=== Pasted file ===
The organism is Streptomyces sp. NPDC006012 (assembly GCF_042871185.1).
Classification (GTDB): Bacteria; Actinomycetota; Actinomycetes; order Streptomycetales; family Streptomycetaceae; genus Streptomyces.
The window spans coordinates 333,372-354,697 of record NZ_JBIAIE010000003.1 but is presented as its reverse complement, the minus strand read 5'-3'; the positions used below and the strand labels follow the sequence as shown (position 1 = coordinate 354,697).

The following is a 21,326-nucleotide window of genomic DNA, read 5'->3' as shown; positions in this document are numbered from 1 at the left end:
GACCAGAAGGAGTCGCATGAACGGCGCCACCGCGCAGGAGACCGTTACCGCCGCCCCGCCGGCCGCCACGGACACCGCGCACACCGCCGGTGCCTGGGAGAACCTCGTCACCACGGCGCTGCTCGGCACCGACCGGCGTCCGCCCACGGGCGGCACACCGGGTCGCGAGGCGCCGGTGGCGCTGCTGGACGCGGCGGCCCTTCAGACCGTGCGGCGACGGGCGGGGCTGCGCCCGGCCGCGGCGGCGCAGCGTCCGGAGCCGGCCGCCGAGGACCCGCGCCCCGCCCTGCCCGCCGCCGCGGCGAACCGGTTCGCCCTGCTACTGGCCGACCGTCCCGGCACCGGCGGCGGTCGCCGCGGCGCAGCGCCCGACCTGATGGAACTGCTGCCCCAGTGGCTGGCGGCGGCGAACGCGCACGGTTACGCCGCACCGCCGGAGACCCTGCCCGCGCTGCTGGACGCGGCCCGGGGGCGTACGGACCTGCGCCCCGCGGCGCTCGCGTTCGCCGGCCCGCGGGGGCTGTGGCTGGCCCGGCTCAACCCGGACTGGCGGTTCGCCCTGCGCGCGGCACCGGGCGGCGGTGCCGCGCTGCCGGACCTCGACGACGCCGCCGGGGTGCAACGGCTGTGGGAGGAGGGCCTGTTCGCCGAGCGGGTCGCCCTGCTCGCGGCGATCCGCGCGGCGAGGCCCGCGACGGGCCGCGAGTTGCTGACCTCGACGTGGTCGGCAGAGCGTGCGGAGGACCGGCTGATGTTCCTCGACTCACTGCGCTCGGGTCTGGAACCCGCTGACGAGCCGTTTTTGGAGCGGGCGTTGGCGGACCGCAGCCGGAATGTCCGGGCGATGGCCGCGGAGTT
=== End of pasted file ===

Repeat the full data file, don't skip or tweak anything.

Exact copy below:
The organism is Streptomyces sp. NPDC006012 (assembly GCF_042871185.1).
Classification (GTDB): Bacteria; Actinomycetota; Actinomycetes; order Streptomycetales; family Streptomycetaceae; genus Streptomyces.
The window spans coordinates 333,372-354,697 of record NZ_JBIAIE010000003.1 but is presented as its reverse complement, the minus strand read 5'-3'; the positions used below and the strand labels follow the sequence as shown (position 1 = coordinate 354,697).

The following is a 21,326-nucleotide window of genomic DNA, read 5'->3' as shown; positions in this document are numbered from 1 at the left end:
GACCAGAAGGAGTCGCATGAACGGCGCCACCGCGCAGGAGACCGTTACCGCCGCCCCGCCGGCCGCCACGGACACCGCGCACACCGCCGGTGCCTGGGAGAACCTCGTCACCACGGCGCTGCTCGGCACCGACCGGCGTCCGCCCACGGGCGGCACACCGGGTCGCGAGGCGCCGGTGGCGCTGCTGGACGCGGCGGCCCTTCAGACCGTGCGGCGACGGGCGGGGCTGCGCCCGGCCGCGGCGGCGCAGCGTCCGGAGCCGGCCGCCGAGGACCCGCGCCCCGCCCTGCCCGCCGCCGCGGCGAACCGGTTCGCCCTGCTACTGGCCGACCGTCCCGGCACCGGCGGCGGTCGCCGCGGCGCAGCGCCCGACCTGATGGAACTGCTGCCCCAGTGGCTGGCGGCGGCGAACGCGCACGGTTACGCCGCACCGCCGGAGACCCTGCCCGCGCTGCTGGACGCGGCCCGGGGGCGTACGGACCTGCGCCCCGCGGCGCTCGCGTTCGCCGGCCCGCGGGGGCTGTGGCTGGCCCGGCTCAACCCGGACTGGCGGTTCGCCCTGCGCGCGGCACCGGGCGGCGGTGCCGCGCTGCCGGACCTCGACGACGCCGCCGGGGTGCAACGGCTGTGGGAGGAGGGCCTGTTCGCCGAGCGGGTCGCCCTGCTCGCGGCGATCCGCGCGGCGAGGCCCGCGACGGGCCGCGAGTTGCTGACCTCGACGTGGTCGGCAGAGCGTGCGGAGGACCGGCTGATGTTCCTCGACTCACTGCGCTCGGGTCTGGAACCCGCTGACGAGCCGTTTTTGGAGCGGGCGTTGGCGGACCGCAGCCGGAATGTCCGGGCGATGGCCGCGGAGTT